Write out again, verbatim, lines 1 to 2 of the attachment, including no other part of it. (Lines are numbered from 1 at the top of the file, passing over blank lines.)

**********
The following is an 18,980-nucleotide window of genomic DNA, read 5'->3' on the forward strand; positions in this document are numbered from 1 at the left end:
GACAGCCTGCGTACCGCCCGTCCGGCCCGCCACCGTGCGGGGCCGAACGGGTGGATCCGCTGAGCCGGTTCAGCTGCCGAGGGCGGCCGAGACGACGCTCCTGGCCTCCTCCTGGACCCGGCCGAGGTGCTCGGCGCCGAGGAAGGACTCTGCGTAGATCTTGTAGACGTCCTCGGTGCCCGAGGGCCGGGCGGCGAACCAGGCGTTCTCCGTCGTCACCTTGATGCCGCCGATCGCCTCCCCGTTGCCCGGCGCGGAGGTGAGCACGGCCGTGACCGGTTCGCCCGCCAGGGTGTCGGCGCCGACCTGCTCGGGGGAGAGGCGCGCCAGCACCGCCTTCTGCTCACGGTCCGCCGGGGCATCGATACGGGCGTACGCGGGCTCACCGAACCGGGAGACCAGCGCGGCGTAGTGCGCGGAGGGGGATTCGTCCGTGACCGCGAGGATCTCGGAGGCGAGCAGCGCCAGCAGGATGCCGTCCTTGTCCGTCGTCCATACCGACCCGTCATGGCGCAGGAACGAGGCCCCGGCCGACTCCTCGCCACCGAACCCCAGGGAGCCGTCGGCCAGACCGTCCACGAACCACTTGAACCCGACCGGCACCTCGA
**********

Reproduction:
The following is an 18,980-nucleotide window of genomic DNA, read 5'->3' on the forward strand; positions in this document are numbered from 1 at the left end:
GACAGCCTGCGTACCGCCCGTCCGGCCCGCCACCGTGCGGGGCCGAACGGGTGGATCCGCTGAGCCGGTTCAGCTGCCGAGGGCGGCCGAGACGACGCTCCTGGCCTCCTCCTGGACCCGGCCGAGGTGCTCGGCGCCGAGGAAGGACTCTGCGTAGATCTTGTAGACGTCCTCGGTGCCCGAGGGCCGGGCGGCGAACCAGGCGTTCTCCGTCGTCACCTTGATGCCGCCGATCGCCTCCCCGTTGCCCGGCGCGGAGGTGAGCACGGCCGTGACCGGTTCGCCCGCCAGGGTGTCGGCGCCGACCTGCTCGGGGGAGAGGCGCGCCAGCACCGCCTTCTGCTCACGGTCCGCCGGGGCATCGATACGGGCGTACGCGGGCTCACCGAACCGGGAGACCAGCGCGGCGTAGTGCGCGGAGGGGGATTCGTCCGTGACCGCGAGGATCTCGGAGGCGAGCAGCGCCAGCAGGATGCCGTCCTTGTCCGTCGTCCATACCGACCCGTCATGGCGCAGGAACGAGGCCCCGGCCGACTCCTCGCCACCGAACCCCAGGGAGCCGTCGGCCAGACCGTCCACGAACCACTTGAACCCGACCGGCACCTCGA